In a previous note, I shared the seven questions that all startups must answer. In this note, I am jotting down the mental models I have found in the book that corresponds to the first question - The Engineering Question.
The Engineering Question: Can you create breakthrough technology instead of incremental improvements?
This note will help you develop a perspective on the engineering question and consider the learnings of Thiel in thinking about your own startup.
The Technology-Globalisation Model
Thiel clearly segregates two orthogonal axes of technological developments that a new startup can rely on. The first axis (vertical) is the development of new technologies that were not there earlier. For instance, a self-driving car is a truly new innovation that was not there in the world. The second axis of development is copying things that have been done in the past before but there is a segment of the market that is not able to get the particular innovation. For instance, PayTM did in India what Paypal had done in the US. PayTM did innovation of digital currency in the Indian context. Thiel says that any innovation is a combination of the two types of innovation and hence lies somewhere on the plane described below.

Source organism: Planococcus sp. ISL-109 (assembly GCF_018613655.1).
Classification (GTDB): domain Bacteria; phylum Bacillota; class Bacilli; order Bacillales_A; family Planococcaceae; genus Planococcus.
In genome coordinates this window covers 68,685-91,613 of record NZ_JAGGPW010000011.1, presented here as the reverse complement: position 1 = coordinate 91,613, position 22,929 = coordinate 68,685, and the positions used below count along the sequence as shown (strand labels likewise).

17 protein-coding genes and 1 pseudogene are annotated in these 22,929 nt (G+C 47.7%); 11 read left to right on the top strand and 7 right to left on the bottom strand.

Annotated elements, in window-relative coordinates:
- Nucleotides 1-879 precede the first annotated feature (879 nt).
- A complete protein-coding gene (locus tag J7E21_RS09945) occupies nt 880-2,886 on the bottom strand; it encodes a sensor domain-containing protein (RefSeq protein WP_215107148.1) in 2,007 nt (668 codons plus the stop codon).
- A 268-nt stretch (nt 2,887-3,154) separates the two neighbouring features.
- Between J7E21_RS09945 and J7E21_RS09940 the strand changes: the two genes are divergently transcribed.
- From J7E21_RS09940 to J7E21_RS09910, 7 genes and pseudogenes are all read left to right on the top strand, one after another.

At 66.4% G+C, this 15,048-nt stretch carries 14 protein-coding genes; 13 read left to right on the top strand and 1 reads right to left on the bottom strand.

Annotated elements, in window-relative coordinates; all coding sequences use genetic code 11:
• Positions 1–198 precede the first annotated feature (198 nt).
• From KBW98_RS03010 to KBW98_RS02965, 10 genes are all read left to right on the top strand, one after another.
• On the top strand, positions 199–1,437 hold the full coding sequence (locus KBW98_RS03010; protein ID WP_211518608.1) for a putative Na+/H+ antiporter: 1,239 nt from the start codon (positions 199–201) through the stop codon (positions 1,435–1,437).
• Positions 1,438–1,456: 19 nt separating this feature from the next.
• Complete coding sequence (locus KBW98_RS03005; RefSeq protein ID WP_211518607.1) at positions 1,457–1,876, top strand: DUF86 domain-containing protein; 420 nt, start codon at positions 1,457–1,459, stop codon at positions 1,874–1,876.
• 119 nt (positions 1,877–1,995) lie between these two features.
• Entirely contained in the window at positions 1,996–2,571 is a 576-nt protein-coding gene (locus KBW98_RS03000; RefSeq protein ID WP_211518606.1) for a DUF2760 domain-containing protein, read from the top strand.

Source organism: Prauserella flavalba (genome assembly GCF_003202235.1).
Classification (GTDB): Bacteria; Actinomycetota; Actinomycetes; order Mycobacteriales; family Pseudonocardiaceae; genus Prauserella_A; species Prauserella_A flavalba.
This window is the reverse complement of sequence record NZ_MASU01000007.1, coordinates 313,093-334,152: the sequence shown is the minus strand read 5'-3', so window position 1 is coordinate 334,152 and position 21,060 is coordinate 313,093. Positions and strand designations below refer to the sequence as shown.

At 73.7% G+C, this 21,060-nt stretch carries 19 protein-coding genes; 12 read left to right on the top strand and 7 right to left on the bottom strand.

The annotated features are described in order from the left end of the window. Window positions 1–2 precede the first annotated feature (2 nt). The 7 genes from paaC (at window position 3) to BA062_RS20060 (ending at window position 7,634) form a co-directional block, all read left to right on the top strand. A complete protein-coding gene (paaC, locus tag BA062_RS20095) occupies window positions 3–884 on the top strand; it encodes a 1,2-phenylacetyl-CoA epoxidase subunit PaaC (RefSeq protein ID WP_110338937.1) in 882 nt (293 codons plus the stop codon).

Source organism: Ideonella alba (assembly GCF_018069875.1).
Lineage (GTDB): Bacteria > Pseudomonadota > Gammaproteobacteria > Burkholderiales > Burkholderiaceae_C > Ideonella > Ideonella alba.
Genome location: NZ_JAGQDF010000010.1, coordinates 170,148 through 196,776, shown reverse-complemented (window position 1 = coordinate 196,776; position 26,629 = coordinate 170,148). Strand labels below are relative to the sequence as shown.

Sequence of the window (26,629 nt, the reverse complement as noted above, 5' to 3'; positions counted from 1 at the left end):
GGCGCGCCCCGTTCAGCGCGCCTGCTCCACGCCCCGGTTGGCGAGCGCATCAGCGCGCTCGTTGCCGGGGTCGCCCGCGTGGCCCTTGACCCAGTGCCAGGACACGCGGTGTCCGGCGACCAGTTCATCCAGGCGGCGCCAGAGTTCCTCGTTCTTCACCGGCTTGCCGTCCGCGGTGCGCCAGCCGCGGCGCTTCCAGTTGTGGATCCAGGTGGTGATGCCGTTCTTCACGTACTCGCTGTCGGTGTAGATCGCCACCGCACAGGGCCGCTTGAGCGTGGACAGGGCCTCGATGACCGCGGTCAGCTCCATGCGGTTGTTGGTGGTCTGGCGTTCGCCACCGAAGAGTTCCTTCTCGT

The two figures show the same plane but the interpretation of the two-axis is different. It must be noted that the vertical axis of development corresponds to technological innovation (going from 0 to 1) and the horizontal axis corresponds to globalization (going from 1 to n).
Less than 10x improvements get lost
Academia thrives on incremental innovations such as reducing the time complexity of an algorithm by a small amount is a publishable achievement. However, businesses do not have that luxury since they innovate to create value and earn money. Incremental Innovations do not work due to two reasons. Firstly, customers do not switch from their existing solutions for incremental innovation. Secondly, the impact of incremental innovations gets lost in the logistic business stack of marketing, sales and distribution channels between the product and the customer.
Man and Machine Association
Thiel also answers the age-old question of whether machines will one day replace humans in doing work and creating value. Thiel makes it clear that while machines have the intense capabilities to scale up the amount of work done in amount and efficiency, even the smartest of machines are much less intelligent than human toddlers. Hence, he believes that machines were never meant to replace humans but they were meant to assist humans in the work they do so that humans can exponentially scale up their work. Such associations between humans and machines will be the future of successful innovations, Thiel believes.
I hope the three concepts I told you were helpful for you to understand the engineering aspect of startups. In a subsequent note in this series, I will share with you the models and concepts Thiel mentions that belong to the Timing Question.